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King Crimson - Red CD (album) cover


King Crimson


Eclectic Prog

4.55 | 3248 ratings

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Prog Reviewer
4 stars Red was the last Crimson album of the 70s, and was intended to be the final KC album period. Thus, Robert Fripp went to great lengths to craft a fitting swan song. The result was one of KC's greatest works. Red marks the first time the King travelled with so few minstrels: David's departure reduced Crimso to a trio. However, each member works overtime to fill the gaps. The album also is perhaps the heaviest in Fripp's discography. The Encyclopedia of Heavy Metal dubbed Red the greatest heavy metal album made by a non heavy metal band. The album seems to be founded upon the tritone, which had been successfully resurrected by Sabbath's Tony Iommi.

The title track opens with a very Sabbath like tempo and a profound heaviness. It is one of Fripp's best instrumentals (IMO trailing only behind Larks' Tongue).

"Fallen Angel" features great vocals by Wetton and is a beautiful track that balances the heaviness of the opener. Very effective use of horns.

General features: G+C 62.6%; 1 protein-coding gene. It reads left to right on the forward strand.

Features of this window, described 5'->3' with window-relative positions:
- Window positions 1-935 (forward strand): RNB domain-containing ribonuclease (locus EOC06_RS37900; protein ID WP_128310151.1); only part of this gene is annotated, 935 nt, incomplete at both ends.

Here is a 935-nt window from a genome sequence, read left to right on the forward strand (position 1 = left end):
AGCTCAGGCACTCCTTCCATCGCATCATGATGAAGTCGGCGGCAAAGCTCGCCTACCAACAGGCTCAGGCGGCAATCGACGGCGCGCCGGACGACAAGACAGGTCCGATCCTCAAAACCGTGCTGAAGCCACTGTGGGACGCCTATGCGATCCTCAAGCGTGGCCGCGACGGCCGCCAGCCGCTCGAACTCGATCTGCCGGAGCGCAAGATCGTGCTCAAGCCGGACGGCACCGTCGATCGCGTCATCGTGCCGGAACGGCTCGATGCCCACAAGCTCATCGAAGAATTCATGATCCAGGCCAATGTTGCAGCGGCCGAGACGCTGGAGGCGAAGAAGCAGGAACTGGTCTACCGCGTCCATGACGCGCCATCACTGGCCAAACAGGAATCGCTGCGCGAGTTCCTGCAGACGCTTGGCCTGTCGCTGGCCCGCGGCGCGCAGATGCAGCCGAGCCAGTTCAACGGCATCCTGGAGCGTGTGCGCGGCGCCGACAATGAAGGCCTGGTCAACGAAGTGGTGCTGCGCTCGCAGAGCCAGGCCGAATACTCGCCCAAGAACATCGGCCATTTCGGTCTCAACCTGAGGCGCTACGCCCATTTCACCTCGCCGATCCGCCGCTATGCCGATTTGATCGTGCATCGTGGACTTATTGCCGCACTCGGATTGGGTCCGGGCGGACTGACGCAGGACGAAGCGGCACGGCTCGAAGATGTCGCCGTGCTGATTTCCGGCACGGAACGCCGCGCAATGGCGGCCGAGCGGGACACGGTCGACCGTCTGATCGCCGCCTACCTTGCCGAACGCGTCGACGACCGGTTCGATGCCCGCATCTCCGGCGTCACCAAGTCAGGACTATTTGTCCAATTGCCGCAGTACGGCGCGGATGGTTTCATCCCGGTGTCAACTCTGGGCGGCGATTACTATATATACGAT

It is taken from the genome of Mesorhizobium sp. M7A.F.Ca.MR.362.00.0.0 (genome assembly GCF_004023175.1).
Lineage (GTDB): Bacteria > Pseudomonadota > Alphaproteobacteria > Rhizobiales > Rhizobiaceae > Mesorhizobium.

"One More Red Nightmare" has an addictive percussion pattern with a great riff. This is the most accessible song on the album, but even that is too weird for most.

"Providence" is a misstep. The in-studio improv tends to drag in some sections. It is still a decent track and worth a listen, but the versions of Great Deceiver are better in my opinion.

The album closes with the mighty "Starless". John Wetton is usually ignored for his bass skill since he was replaced by the greatest prog bassist ever, Tony Levin. However, this track should disprove any opinion that he is lacking. His vocals are powerful as well. This is on of KC's finest tracks, and it was a fitting send-off

Red is probably KC's third best album after the debut and Larks' Tongue. Providence's meandering jams prevent it from being a five star album, but it comes oh so close.

Grade: B+

1800iareyay | 4/5 |


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